Daniel was married, but both he and his sister are now deceased; and Samuel died, aged eighteen months.  J. H. Moyer, whose name heads this record, remained under the parental roof until February, 1862, when he was married and located on the farm with his father, being employed by him at ten dollars per month.

The following August he enlisted for three years' service or during the war, as a member of Company G, One Hundred and Forty-eighth Pennsylvania Infantry, under Colonel Beaver, the regiment being assigned to the Army of the Potomac, with the First Division, Second Army Corps, under General Burnside.  Their special duty was to guard the railroads and other points of communication west and north of Baltimore.  They marched to Fredericksburg but were too late to participate in that fight, so went into winter quarters, and their first battle was at Chancellorsville the following year.

At that point Mr. Moyer was wounded in the left side of the face and this has left him subject to apoplexy.  In four companies one hundred and twenty-five were killed and wounded.  It was a most hotly contested battle, but the Union forces were driven back.

Later the regiment of which Mr. Moyer was a member took part in the battle of Gettysburg, his command being stationed in a wheat field during the hot fighting.  They then followed the enemy to Virginia and during the fall of 1863 participated in many skirmishes.

The One Hundred and Forty-eighth Pennsylvania was armed with Spencer rifles, and being well equipped and drilled was called into action more than many other regiments of the command. 

During his service Mr. Moyer was detailed for various duties. For a time he served as one of the buglers for the ambulance train and when relieved of that duty was detailed as stretcher bearer.

During the battle of the Wilderness he acted in that capacity and continued to serve in that way until the fall of 1864, thus participating in the engagements at Poe river, Spottsylvania, Cold Harbor, Reams Station and Gravel Run.  In the fall of 1864 he was returned to his company and made quartermaster, with which rank he served until the close of the war, when he received an honorable discharge.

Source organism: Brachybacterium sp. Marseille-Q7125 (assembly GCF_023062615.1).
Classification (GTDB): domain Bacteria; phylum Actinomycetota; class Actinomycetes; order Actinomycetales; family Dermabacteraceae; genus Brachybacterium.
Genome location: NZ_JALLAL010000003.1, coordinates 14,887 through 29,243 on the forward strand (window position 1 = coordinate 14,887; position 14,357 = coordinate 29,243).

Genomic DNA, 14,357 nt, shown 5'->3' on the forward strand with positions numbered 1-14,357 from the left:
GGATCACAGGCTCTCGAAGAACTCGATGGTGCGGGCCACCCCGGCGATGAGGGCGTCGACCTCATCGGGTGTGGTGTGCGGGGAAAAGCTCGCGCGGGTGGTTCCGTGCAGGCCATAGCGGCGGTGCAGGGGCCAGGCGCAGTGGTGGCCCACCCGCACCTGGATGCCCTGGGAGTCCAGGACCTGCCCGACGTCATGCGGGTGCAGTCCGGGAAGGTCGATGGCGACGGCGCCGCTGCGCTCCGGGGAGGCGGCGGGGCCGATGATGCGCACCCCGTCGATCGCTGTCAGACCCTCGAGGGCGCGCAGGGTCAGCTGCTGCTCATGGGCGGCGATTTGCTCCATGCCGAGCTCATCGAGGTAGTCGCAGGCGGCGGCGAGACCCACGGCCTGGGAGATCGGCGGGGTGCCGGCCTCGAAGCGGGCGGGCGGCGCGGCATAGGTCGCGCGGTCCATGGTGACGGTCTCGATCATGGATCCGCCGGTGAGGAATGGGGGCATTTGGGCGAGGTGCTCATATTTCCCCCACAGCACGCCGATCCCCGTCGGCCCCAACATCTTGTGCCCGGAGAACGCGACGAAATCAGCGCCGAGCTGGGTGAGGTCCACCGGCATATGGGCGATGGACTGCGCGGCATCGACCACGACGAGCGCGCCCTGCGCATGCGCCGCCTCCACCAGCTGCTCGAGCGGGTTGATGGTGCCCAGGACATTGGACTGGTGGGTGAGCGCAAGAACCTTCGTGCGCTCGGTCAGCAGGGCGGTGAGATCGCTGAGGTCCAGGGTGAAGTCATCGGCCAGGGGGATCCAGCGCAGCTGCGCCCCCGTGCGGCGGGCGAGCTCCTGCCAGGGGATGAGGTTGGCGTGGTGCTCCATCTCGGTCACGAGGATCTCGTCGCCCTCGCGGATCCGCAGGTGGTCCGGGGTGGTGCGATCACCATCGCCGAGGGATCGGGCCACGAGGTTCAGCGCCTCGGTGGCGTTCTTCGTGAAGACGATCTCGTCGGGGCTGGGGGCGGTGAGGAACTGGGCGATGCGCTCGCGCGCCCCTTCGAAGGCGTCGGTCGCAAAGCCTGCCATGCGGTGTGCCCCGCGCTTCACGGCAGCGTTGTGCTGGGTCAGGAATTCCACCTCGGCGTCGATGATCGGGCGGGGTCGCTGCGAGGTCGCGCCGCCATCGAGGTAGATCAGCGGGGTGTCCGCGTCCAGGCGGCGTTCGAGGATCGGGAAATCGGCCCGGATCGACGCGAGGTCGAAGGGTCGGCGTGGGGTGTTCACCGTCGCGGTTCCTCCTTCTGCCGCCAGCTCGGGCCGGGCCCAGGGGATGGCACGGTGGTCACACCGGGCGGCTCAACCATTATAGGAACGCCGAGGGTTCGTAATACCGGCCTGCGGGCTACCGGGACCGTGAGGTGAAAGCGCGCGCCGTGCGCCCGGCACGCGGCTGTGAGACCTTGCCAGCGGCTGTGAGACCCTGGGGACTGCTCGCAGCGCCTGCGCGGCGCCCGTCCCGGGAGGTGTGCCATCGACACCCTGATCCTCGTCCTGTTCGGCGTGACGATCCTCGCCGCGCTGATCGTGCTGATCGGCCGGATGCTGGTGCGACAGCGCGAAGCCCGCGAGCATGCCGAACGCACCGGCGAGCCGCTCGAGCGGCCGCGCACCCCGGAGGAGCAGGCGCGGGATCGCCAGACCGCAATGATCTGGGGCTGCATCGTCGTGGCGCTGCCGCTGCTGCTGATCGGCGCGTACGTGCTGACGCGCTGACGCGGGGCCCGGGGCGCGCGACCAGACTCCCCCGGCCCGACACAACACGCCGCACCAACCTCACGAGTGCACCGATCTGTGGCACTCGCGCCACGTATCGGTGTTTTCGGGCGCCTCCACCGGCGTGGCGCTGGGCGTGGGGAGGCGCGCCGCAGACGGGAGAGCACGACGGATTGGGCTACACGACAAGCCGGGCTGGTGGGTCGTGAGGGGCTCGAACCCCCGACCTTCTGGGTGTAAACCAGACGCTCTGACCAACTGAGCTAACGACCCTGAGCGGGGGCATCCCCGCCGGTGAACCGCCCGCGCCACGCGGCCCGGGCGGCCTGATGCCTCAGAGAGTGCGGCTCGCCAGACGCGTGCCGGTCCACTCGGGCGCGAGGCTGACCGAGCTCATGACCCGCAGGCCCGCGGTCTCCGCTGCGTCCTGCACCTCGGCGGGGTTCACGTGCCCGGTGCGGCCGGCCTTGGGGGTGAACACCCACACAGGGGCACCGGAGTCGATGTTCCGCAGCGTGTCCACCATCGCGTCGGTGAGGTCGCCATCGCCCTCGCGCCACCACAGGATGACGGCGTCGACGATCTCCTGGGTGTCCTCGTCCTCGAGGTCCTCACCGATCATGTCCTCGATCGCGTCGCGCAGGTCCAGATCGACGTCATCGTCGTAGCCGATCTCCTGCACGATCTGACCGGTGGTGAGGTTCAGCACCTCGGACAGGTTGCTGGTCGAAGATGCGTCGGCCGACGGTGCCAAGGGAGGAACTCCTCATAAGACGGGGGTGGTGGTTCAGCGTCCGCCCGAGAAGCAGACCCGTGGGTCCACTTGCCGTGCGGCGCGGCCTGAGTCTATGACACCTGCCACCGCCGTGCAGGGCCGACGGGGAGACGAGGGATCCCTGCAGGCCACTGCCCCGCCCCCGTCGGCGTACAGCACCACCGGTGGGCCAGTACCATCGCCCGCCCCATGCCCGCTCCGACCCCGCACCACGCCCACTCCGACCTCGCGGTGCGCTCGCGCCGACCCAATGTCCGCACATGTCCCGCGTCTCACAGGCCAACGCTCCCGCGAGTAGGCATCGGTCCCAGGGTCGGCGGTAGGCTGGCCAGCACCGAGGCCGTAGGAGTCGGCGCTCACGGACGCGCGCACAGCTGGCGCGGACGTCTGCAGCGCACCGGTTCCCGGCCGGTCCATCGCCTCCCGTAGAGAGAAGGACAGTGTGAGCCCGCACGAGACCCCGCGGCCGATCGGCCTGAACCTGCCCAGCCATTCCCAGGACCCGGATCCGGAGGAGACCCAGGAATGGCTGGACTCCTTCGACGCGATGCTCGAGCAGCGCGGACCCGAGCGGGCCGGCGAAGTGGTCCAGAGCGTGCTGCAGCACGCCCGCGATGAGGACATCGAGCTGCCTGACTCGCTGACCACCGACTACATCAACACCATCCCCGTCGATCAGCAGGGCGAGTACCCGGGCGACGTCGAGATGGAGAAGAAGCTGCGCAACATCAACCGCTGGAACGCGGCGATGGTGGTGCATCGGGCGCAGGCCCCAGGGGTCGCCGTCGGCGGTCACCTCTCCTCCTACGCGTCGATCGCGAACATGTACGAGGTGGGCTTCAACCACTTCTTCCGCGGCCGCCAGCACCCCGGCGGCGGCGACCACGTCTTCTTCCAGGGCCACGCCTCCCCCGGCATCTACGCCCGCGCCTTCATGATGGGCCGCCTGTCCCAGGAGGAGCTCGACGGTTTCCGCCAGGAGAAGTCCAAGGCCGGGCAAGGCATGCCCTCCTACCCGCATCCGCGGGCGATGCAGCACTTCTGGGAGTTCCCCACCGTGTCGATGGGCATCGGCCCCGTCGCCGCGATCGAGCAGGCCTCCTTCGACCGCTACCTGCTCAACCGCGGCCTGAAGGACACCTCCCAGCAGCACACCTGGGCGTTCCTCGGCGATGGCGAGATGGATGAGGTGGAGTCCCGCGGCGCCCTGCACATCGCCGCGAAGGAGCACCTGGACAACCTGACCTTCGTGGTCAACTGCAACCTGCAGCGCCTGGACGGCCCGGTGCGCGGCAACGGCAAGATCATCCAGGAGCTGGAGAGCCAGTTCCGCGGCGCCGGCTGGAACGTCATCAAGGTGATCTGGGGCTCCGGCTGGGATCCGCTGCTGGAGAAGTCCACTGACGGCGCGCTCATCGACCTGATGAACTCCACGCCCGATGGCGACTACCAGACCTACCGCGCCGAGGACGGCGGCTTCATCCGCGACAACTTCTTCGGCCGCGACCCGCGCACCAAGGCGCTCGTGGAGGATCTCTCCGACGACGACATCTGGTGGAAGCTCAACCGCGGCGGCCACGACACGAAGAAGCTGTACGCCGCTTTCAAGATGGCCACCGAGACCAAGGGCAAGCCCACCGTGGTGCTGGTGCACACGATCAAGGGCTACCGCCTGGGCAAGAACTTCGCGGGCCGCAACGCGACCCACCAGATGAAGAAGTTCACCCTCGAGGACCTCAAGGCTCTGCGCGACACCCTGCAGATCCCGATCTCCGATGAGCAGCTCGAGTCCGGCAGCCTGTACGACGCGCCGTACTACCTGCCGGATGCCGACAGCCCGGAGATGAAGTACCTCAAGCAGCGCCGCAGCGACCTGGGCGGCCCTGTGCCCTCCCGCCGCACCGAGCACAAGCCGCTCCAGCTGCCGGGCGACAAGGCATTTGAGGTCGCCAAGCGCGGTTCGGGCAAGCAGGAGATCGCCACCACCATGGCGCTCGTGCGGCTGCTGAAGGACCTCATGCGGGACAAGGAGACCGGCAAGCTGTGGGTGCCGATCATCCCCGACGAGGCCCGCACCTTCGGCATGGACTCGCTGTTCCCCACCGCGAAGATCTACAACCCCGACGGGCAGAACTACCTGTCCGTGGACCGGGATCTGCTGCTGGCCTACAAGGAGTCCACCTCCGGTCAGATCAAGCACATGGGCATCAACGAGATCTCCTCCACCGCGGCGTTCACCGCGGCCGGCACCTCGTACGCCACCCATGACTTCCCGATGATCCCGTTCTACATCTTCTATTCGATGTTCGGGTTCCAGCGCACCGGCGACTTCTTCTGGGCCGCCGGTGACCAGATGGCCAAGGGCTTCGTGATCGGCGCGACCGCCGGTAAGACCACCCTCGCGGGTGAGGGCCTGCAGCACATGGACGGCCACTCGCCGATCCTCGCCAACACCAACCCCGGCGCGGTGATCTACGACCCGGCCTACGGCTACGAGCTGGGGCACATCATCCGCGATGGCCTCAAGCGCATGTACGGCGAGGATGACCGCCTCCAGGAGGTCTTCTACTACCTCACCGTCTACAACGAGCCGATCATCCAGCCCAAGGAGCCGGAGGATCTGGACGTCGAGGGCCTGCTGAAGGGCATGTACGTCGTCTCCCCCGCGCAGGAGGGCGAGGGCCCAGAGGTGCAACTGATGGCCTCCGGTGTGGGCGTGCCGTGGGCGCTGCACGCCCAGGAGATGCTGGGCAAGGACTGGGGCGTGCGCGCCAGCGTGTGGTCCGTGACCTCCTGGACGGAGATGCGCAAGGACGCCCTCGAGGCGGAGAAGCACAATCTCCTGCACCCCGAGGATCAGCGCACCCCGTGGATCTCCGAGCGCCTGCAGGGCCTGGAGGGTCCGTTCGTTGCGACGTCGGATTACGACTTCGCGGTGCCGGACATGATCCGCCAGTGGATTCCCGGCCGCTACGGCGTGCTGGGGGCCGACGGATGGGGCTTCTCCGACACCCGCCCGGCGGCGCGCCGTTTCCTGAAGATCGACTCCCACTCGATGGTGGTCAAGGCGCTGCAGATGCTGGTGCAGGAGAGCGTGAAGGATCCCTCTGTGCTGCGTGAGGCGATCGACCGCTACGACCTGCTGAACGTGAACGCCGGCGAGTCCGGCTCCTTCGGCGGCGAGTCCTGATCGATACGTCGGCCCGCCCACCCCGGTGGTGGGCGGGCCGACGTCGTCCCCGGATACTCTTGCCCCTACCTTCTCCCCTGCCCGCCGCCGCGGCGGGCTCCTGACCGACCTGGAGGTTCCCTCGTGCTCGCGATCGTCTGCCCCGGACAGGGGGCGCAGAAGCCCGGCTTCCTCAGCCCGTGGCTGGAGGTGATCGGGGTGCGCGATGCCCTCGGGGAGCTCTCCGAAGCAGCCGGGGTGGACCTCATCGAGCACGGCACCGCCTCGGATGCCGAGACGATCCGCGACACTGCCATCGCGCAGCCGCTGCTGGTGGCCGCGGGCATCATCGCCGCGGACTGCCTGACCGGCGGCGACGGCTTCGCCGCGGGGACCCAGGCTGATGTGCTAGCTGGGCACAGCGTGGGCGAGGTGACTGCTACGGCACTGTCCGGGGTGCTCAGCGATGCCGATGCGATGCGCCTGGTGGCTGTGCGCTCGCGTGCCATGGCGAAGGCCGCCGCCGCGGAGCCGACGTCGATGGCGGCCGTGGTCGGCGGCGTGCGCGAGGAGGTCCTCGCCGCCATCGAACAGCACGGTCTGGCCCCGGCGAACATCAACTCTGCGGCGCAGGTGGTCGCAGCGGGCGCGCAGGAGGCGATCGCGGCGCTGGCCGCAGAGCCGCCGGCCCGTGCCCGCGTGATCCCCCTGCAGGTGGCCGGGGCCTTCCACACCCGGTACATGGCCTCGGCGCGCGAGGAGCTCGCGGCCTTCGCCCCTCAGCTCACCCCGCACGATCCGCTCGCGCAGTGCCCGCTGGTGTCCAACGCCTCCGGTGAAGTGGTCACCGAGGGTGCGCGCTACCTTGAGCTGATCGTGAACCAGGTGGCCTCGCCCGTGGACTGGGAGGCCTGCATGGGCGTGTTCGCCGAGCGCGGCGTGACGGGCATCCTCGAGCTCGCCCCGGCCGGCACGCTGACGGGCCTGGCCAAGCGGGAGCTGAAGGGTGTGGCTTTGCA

While sleeping under a tree shortly after the battle of Chancellorsville he suffered an attack of apoplexy from the effect of his wound and was carried to the hospital, but remained only a short time.

When Lee surrendered he was at Appomattox and held some conversation with the rebel troops.  A few days later, with his command, he started on the march for Washington, there remaining until the grand review in that city.  His regiment, however, was stationed on the Virginia side of the river and at Alexandria was mustered out and transported to Camp Curtin, Pennsylvania, where he received an honorable discharge and was paid off.

Mr. Moyer then visited in Center, Dauphin, Clearfield and Lebanon counties and afterward took his wife to Illinois, where he joined his father and the family.  He was again employed by his father by the month and remained in the Prairie state until 1871, when he came to Kansas, locating in Brown county.

Here he purchased one hundred and sixty acres of raw prairie land and began the development of his farm.  He was the fourth of the family to locate in this state.  He brought with him three horses, one cow, two pigs, a wagon, some farming implements and household goods and a small amount of money.

The last he invested in land, going in debt for the remainder, which was to be paid in eight years.   After hastily erecting a small frame residence he installed his family therein and began breaking prairie.  He did some farming for others in order to pay for his building material and he hauled his lumber from the Missouri river.

Energetically he carried on his work and as the years passed his capital was steadily increased until at the present time he is recognized as one of the substantial agriculturists of the community. 

He has raised enough stock to support his farm, but has given his attention largely to the cultivating of grain and fruit.  In 1876 his stable, sheds, two horses and farm machinery were destroyed by fire, and he had no insurance this was a total loss.

With renewed energy, however, he set to work to retrieve his possessions and altogether his career has been a prosperous one.  He raises some garden vegetables for the market and has a very extensive orchard, but makes a specialty of the growing of small fruits.  His principal crop is blackberries, and in one season on a third of an acre he picked seventy-one bushels of berries.